The U.S. SEC (Securities and Exchange Commission) has gained support from two Amicus Briefs filed on Tuesday, in its lawsuit against crypto exchange Coinbase. As per the filing, the two amicus briefs incline toward the SEC’s claims that digital assets should be classified as securities. Moreover, it says that they should fall within the SEC’s jurisdiction.
One amicus brief was filed by former SEC officials, including former Chair Mary Jo White and Commissioner Robert Jackson Jr. The duo stated that “Digital assets with characteristics typical of securities offer investors the same promise of a return and carry the same risks that led to the enactment of the federal securities laws.”
Another amicus brief was filed by Professor Todd Phillips of the J. Mack Robinson College of Business, and Beau Baumann, a Doctoral candidate at Yale Law School, in support of the SEC.
Furthermore, NASAA (North American Securities Administrators Association) also filed a brief saying that platforms such as Coinbase operate similarly to a securities exchange. However, NASAA’s brief noted that such platforms are exempt from regulatory oversight, posing a threat to investor protection.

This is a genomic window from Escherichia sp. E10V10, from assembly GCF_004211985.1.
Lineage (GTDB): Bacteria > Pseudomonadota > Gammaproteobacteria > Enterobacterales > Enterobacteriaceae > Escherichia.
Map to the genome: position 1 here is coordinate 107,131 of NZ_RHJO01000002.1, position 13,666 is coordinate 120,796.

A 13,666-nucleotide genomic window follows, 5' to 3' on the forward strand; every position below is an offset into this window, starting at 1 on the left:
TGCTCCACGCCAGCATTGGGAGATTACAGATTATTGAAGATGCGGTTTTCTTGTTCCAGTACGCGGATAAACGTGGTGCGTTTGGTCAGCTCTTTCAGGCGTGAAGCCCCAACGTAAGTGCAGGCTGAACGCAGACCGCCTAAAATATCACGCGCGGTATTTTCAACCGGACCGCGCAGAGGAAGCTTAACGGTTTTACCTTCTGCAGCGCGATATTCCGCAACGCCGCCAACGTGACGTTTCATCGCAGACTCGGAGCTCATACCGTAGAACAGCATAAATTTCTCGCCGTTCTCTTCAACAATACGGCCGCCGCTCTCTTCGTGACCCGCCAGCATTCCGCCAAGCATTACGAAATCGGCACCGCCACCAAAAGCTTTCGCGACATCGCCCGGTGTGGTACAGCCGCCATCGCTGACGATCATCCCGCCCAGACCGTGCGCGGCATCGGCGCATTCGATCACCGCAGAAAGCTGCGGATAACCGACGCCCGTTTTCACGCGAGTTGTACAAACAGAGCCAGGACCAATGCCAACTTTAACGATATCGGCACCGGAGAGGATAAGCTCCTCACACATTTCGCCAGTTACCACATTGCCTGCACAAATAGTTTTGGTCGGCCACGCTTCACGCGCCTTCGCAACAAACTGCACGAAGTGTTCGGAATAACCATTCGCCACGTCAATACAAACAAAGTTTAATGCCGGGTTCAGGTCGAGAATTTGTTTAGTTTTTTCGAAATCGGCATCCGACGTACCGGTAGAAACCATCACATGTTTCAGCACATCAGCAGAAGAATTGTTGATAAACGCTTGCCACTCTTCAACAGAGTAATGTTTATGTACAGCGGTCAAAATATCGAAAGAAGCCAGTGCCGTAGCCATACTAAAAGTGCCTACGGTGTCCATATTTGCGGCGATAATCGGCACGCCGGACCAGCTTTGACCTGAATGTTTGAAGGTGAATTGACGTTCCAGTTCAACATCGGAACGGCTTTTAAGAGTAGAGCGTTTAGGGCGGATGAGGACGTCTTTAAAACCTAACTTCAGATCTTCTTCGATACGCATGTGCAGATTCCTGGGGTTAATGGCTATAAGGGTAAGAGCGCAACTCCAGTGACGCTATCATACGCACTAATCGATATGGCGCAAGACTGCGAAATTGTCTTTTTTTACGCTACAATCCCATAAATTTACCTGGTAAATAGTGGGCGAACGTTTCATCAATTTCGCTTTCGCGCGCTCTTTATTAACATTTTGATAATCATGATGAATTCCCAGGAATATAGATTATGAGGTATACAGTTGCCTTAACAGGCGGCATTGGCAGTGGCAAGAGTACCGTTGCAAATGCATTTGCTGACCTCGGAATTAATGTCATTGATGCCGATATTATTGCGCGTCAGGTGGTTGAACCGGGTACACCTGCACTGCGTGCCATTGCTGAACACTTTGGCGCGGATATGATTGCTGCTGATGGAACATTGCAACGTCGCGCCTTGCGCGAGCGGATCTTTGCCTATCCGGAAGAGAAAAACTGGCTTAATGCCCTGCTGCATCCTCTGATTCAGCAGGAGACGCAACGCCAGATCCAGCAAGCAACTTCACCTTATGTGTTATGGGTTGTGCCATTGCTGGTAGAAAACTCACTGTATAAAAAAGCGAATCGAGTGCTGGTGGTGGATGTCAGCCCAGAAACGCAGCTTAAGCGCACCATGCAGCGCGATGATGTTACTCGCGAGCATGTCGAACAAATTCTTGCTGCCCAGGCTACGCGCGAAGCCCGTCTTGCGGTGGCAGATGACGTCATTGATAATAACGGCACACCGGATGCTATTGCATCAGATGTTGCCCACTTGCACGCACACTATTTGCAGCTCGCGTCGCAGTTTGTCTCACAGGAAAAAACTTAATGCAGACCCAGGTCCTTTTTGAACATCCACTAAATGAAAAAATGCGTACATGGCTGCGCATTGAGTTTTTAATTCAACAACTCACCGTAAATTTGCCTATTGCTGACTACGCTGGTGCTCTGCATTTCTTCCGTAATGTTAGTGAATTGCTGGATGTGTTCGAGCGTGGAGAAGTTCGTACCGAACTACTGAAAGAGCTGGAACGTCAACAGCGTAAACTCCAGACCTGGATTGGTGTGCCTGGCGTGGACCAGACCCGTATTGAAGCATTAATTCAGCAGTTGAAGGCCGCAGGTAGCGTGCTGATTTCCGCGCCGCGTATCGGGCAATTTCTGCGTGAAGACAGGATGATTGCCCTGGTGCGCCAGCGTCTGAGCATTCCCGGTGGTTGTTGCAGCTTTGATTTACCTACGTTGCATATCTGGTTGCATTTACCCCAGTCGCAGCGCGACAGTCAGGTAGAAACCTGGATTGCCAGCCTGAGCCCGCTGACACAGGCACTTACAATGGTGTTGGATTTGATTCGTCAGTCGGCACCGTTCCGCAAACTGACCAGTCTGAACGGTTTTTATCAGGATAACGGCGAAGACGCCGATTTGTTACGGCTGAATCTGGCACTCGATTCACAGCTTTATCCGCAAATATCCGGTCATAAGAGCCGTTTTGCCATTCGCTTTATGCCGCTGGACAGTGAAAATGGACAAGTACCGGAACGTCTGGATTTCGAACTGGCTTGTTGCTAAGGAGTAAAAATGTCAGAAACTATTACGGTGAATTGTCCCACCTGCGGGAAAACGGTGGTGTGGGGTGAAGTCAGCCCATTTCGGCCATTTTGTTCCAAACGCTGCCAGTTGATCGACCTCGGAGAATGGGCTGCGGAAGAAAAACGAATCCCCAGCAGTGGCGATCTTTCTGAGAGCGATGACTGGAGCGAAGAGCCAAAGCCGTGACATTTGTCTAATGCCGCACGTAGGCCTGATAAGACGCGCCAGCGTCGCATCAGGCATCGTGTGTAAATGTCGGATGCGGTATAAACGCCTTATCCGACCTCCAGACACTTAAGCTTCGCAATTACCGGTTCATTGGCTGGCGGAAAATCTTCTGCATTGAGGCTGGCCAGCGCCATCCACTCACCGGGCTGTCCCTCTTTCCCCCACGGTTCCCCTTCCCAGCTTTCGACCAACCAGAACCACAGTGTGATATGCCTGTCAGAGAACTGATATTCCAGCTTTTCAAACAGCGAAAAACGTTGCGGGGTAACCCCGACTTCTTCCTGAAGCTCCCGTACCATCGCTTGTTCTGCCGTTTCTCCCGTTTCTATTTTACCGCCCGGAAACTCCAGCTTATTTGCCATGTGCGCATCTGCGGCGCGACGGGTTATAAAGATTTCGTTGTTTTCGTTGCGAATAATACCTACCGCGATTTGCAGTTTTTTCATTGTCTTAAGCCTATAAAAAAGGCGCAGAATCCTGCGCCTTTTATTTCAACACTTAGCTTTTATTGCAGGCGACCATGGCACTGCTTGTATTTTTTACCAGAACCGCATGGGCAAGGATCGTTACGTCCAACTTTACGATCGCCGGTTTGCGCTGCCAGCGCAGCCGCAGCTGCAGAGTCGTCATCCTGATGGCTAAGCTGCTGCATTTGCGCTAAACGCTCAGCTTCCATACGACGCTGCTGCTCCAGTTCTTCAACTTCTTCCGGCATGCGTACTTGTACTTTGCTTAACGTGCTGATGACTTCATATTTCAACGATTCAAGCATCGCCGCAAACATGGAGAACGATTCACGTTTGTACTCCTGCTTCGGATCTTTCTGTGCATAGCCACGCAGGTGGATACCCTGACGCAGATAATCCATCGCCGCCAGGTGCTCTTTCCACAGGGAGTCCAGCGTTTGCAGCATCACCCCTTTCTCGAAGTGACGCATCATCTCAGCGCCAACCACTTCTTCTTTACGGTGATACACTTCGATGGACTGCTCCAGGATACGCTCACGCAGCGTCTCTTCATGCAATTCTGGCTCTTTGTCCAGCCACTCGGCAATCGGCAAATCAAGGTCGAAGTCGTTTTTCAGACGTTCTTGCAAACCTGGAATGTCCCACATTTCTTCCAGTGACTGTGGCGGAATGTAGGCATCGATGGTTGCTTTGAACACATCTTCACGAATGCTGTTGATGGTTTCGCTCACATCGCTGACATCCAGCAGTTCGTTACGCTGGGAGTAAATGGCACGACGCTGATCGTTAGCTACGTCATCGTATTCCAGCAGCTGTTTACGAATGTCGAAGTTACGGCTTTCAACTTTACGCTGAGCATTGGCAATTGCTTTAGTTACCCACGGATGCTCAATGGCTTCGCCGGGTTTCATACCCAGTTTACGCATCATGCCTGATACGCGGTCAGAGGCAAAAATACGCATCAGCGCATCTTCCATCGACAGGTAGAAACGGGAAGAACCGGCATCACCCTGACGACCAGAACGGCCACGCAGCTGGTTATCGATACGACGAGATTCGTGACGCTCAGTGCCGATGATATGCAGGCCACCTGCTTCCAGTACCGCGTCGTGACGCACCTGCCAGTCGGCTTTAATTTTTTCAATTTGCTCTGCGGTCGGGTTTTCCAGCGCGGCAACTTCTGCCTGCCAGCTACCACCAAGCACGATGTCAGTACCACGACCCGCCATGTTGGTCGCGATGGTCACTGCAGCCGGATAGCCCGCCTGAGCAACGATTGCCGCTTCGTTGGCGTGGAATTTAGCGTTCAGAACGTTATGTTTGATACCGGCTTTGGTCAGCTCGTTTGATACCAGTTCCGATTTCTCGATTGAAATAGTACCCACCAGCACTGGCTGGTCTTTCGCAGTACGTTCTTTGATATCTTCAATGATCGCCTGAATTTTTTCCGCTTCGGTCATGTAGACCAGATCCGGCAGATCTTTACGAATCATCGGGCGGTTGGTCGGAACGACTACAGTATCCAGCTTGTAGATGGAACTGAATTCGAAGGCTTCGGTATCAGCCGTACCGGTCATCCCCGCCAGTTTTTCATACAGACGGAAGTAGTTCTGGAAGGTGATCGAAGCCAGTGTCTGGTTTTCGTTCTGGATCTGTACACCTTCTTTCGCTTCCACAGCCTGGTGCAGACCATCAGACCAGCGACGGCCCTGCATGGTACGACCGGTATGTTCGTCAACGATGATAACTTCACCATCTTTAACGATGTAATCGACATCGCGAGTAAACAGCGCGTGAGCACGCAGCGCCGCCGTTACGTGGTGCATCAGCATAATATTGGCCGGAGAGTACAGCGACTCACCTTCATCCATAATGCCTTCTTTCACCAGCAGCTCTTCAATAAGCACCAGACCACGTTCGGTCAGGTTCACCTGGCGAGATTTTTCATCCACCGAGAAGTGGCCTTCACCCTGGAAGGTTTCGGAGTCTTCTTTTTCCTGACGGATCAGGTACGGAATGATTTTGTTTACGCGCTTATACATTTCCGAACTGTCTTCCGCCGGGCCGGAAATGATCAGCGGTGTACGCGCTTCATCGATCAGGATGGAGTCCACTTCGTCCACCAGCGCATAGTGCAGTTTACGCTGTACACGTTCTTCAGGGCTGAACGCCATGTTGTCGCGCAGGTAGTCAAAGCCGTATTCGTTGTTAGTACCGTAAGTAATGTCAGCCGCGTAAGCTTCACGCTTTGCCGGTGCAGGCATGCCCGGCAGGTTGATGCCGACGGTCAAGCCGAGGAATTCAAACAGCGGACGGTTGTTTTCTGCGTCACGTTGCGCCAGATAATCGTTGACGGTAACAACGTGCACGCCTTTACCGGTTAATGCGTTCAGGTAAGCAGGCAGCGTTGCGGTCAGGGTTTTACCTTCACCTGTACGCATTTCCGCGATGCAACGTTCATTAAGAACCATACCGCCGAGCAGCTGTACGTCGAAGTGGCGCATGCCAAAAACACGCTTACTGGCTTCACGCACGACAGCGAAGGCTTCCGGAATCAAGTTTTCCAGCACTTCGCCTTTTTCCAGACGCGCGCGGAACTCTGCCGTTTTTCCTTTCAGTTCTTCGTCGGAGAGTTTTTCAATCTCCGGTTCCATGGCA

Can Coinbase win against the SEC in court?
The SEC filed a lawsuit against the exchange alleging that it violates the Securities Exchange Act of 1934 and the Securities Act of 1933. Coinbase, however, denies all allegations.
Earlier this year, the SEC partially lost its lawsuit against Ripple, where it claimed that XRP was a security. However, a U.S. court ruled that the sale of XRP on public exchanges complied with federal securities laws. Nonetheless, the court did say that Ripple violated securities laws in regard to how institutions bought XRP.
As of now, it is unclear as to how the courts would draw a conclusion. Although Coinbase says that the rules are not clear in the U.S., the SEC claims otherwise. The watchdog has garnered a lot of criticism from not just firms and investors, but also from many politicians. Many have accused the SEC of choking crypto innovation in the U.S. due to its crackdown on crypto firms.